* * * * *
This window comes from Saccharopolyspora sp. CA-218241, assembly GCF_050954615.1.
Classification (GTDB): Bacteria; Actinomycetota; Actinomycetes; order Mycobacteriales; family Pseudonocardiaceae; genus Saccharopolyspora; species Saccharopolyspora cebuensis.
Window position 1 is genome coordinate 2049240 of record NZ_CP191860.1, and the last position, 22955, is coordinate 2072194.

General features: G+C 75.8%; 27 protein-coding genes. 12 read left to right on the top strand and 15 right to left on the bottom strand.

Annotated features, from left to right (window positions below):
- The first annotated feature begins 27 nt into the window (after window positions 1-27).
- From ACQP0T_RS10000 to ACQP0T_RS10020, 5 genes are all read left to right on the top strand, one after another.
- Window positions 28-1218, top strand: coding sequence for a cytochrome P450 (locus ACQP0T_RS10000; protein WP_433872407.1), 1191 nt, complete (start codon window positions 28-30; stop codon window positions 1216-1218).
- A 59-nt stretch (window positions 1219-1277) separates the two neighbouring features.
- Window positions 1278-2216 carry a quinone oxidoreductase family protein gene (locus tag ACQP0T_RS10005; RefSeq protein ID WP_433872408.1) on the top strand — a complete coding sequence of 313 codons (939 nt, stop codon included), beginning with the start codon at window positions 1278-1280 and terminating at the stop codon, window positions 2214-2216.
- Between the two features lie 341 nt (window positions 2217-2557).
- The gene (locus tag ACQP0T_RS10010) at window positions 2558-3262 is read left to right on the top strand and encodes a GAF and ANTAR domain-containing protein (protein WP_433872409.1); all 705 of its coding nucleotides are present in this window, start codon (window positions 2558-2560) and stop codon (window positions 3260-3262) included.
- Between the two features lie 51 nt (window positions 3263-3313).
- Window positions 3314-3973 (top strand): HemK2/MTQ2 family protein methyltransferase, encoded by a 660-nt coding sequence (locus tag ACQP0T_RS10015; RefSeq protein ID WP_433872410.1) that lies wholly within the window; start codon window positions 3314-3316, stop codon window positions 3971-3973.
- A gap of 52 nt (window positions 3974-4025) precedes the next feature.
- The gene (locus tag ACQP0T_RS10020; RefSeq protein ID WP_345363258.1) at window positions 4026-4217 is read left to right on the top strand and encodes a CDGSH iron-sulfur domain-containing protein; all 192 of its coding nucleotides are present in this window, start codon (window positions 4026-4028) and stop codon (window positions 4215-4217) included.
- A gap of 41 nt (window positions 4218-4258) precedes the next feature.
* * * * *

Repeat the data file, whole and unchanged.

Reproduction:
This window comes from Saccharopolyspora sp. CA-218241, assembly GCF_050954615.1.
Classification (GTDB): Bacteria; Actinomycetota; Actinomycetes; order Mycobacteriales; family Pseudonocardiaceae; genus Saccharopolyspora; species Saccharopolyspora cebuensis.
Window position 1 is genome coordinate 2049240 of record NZ_CP191860.1, and the last position, 22955, is coordinate 2072194.

General features: G+C 75.8%; 27 protein-coding genes. 12 read left to right on the top strand and 15 right to left on the bottom strand.

Annotated features, from left to right (window positions below):
- The first annotated feature begins 27 nt into the window (after window positions 1-27).
- From ACQP0T_RS10000 to ACQP0T_RS10020, 5 genes are all read left to right on the top strand, one after another.
- Window positions 28-1218, top strand: coding sequence for a cytochrome P450 (locus ACQP0T_RS10000; protein WP_433872407.1), 1191 nt, complete (start codon window positions 28-30; stop codon window positions 1216-1218).
- A 59-nt stretch (window positions 1219-1277) separates the two neighbouring features.
- Window positions 1278-2216 carry a quinone oxidoreductase family protein gene (locus tag ACQP0T_RS10005; RefSeq protein ID WP_433872408.1) on the top strand — a complete coding sequence of 313 codons (939 nt, stop codon included), beginning with the start codon at window positions 1278-1280 and terminating at the stop codon, window positions 2214-2216.
- Between the two features lie 341 nt (window positions 2217-2557).
- The gene (locus tag ACQP0T_RS10010) at window positions 2558-3262 is read left to right on the top strand and encodes a GAF and ANTAR domain-containing protein (protein WP_433872409.1); all 705 of its coding nucleotides are present in this window, start codon (window positions 2558-2560) and stop codon (window positions 3260-3262) included.
- Between the two features lie 51 nt (window positions 3263-3313).
- Window positions 3314-3973 (top strand): HemK2/MTQ2 family protein methyltransferase, encoded by a 660-nt coding sequence (locus tag ACQP0T_RS10015; RefSeq protein ID WP_433872410.1) that lies wholly within the window; start codon window positions 3314-3316, stop codon window positions 3971-3973.
- A gap of 52 nt (window positions 3974-4025) precedes the next feature.
- The gene (locus tag ACQP0T_RS10020; RefSeq protein ID WP_345363258.1) at window positions 4026-4217 is read left to right on the top strand and encodes a CDGSH iron-sulfur domain-containing protein; all 192 of its coding nucleotides are present in this window, start codon (window positions 4026-4028) and stop codon (window positions 4215-4217) included.
- A gap of 41 nt (window positions 4218-4258) precedes the next feature.